Gov. John Bel Edwards has called for a Special Session beginning May 22 to address the state’s budget crisis. Greg Hilburn/USA Today Network
BATON ROUGE — Nursing home residents and hospitals remained safe in next year’s budget bill passed by the Senate here Tuesday, but virtually every other government agency was gutted and TOPS would take a deeper cut under the plan.
Even as senators passed House Bill 1 on a 27-10 vote, they emphasized new taxes can still rescue the budget if lawmakers agree to pass them in a Special Session beginning May 22.
“It’s a budget I don’t know that any of us will find acceptable,” said Senate Finance Chairman Eric LaFleur, D-Ville Platte, as he presented the budget bill. “This is just one step … we still have to take a few big ones.”
“You can’t put lipstick on a pig,” Sen. Francis Thompson, D-Delhi, said of the budget passed by the Senate. “Why would anyone think we could fund this state without additional revenue?”
But lawmakers had a chance to pass taxes to close next year’s $648 million shortfall, known as the fiscal cliff, during a February Special Session and declined.
The Senate’s version of the budget cuts the general fund allocation to the treasurer, judiciary, Legislature, secretary of state and every other agency by 24.2 percent.
It would also cut the popular college scholarship program TOPS by 30 percent, or about $69 million.
That’s a reversal of the version sent to the Senate by the House, which targeted the bulk of the cuts to health care.
The House proposal prompted Gov. John Bel Edwards’ administration to send letters last week warning 37,000 Louisianans they could lose their Medicaid coverage and some could be kicked out of nursing homes.
Of those 37,0000, about 30,000 are living in nursing homes or other long-term care residential settings.
The eviction warning notices created a firestorm both in Louisiana and beyond, drawing national news teams here from CBS and ABC.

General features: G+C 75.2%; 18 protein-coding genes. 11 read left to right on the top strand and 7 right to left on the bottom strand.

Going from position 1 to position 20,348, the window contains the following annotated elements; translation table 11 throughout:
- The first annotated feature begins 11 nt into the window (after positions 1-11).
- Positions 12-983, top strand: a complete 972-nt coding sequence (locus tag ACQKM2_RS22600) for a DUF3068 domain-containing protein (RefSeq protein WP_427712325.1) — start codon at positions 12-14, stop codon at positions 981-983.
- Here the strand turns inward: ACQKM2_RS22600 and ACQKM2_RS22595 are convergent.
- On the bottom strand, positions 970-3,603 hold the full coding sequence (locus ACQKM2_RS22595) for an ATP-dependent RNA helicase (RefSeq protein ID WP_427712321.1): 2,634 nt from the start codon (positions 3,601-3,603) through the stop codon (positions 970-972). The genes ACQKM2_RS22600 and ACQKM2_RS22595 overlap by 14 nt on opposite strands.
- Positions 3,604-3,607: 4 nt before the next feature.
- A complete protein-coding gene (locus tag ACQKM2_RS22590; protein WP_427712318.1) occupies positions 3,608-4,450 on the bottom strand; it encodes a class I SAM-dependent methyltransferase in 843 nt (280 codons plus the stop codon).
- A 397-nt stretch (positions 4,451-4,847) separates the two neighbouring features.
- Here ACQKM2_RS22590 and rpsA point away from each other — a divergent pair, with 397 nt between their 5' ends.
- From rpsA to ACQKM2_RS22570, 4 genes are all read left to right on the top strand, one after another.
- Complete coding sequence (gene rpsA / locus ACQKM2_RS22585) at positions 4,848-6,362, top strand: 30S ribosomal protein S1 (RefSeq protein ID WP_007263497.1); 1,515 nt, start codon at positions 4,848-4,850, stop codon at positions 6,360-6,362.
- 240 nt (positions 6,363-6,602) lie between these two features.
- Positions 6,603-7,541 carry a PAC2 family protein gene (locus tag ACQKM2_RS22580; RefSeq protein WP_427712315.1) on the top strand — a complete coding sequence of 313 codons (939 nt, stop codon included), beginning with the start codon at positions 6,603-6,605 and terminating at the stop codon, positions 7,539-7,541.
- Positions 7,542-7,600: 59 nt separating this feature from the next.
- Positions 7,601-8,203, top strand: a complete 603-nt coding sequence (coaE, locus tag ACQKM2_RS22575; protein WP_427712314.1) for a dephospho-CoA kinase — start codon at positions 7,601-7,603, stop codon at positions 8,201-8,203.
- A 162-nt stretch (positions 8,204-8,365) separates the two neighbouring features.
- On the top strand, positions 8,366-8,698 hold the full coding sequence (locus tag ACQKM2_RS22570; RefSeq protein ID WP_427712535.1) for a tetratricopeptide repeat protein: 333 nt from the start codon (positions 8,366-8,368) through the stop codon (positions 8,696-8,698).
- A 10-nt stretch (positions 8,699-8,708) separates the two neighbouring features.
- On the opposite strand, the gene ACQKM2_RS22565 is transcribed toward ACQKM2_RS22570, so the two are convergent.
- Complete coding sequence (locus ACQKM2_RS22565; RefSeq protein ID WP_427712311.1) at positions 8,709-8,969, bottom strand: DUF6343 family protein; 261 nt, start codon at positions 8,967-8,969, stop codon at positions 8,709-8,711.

Republican lawmakers accused Edwards, a Democrat, of creating a needless panic, and many of the governor’s Democrat allies were also uncomfortable with the timing of the letters.
“We were all shocked an disappointed by the letters,” said Sen. Mike Walsworth, R-West Monroe.
But Edwards continued to insist this week the state was legally bound to notify the nursing home residents and others, even though his Commissioner of Administration Jay Dardenne earlier said there was no law compelling the notices to be sent now.
“It wasn’t pleasant, but it was required,” Edwards said Monday, whose staff later cited statute they said confirmed they’re position.
LaFleur defended the administration, saying he agreed that the notices “had to be sent.”
Next year’s budget gap is being created by the expiration of $1.4 billion in temporary taxes that fall off the books June 30. The new fiscal year begins July 1.
But even as the Senate voted to approve its version of the budget, members dismissed it as unacceptable, as did Edwards.
While the governor has saved his sharpest criticism for House Republicans, he said the Senate version of the budget is equally flawed.
“The budget passed by the Senate doesn’t reflect the priorities of the state,” Edwards said. “Both (versions) are catastrophic.”
The governor said the Senate version of the budget would cut higher education by $96 million and eliminate 2,000 state jobs.
Edwards had preferred the budget be parked until the Special Session, but the majority of lawmakers said it was their responsibility to pass a budget during the Regular Session.
There were exceptions. Rep. Karen Carter Peterson, D-New Orleans, said passing the budget “gives false hope.”
The governor stopped short of saying he will veto the budget bill if the House concurs with the Senate version and sends it to his desk this week.
“One way or another it will not be guiding our appropriations for next year,” Edwards said.